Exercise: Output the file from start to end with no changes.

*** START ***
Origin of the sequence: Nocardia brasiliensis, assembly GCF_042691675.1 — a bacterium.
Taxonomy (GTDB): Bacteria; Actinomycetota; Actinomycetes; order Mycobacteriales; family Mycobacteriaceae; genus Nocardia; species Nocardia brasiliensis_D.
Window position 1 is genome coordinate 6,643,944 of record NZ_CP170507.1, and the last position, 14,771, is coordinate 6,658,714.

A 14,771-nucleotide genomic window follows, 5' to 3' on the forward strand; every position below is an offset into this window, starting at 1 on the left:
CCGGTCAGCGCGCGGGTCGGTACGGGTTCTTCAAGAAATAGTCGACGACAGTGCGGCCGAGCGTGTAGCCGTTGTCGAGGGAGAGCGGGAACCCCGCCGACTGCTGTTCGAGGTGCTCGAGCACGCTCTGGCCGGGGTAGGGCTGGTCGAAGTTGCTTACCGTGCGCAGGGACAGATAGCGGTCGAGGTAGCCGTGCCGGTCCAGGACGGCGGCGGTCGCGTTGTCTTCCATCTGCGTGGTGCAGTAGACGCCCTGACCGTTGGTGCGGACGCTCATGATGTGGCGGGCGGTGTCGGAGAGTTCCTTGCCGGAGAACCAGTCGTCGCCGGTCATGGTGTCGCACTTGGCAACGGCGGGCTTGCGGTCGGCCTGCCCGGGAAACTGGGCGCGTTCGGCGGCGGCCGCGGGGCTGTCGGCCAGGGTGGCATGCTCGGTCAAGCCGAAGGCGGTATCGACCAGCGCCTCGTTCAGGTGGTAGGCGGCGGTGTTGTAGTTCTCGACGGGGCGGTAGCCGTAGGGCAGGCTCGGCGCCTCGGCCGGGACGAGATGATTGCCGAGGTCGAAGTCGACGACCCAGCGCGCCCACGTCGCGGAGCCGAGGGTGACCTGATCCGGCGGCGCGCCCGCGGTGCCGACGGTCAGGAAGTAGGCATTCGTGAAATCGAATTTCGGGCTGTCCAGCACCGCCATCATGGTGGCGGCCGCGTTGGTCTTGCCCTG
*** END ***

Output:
Origin of the sequence: Nocardia brasiliensis, assembly GCF_042691675.1 — a bacterium.
Taxonomy (GTDB): Bacteria; Actinomycetota; Actinomycetes; order Mycobacteriales; family Mycobacteriaceae; genus Nocardia; species Nocardia brasiliensis_D.
Window position 1 is genome coordinate 6,643,944 of record NZ_CP170507.1, and the last position, 14,771, is coordinate 6,658,714.

A 14,771-nucleotide genomic window follows, 5' to 3' on the forward strand; every position below is an offset into this window, starting at 1 on the left:
CCGGTCAGCGCGCGGGTCGGTACGGGTTCTTCAAGAAATAGTCGACGACAGTGCGGCCGAGCGTGTAGCCGTTGTCGAGGGAGAGCGGGAACCCCGCCGACTGCTGTTCGAGGTGCTCGAGCACGCTCTGGCCGGGGTAGGGCTGGTCGAAGTTGCTTACCGTGCGCAGGGACAGATAGCGGTCGAGGTAGCCGTGCCGGTCCAGGACGGCGGCGGTCGCGTTGTCTTCCATCTGCGTGGTGCAGTAGACGCCCTGACCGTTGGTGCGGACGCTCATGATGTGGCGGGCGGTGTCGGAGAGTTCCTTGCCGGAGAACCAGTCGTCGCCGGTCATGGTGTCGCACTTGGCAACGGCGGGCTTGCGGTCGGCCTGCCCGGGAAACTGGGCGCGTTCGGCGGCGGCCGCGGGGCTGTCGGCCAGGGTGGCATGCTCGGTCAAGCCGAAGGCGGTATCGACCAGCGCCTCGTTCAGGTGGTAGGCGGCGGTGTTGTAGTTCTCGACGGGGCGGTAGCCGTAGGGCAGGCTCGGCGCCTCGGCCGGGACGAGATGATTGCCGAGGTCGAAGTCGACGACCCAGCGCGCCCACGTCGCGGAGCCGAGGGTGACCTGATCCGGCGGCGCGCCCGCGGTGCCGACGGTCAGGAAGTAGGCATTCGTGAAATCGAATTTCGGGCTGTCCAGCACCGCCATCATGGTGGCGGCCGCGTTGGTCTTGCCCTG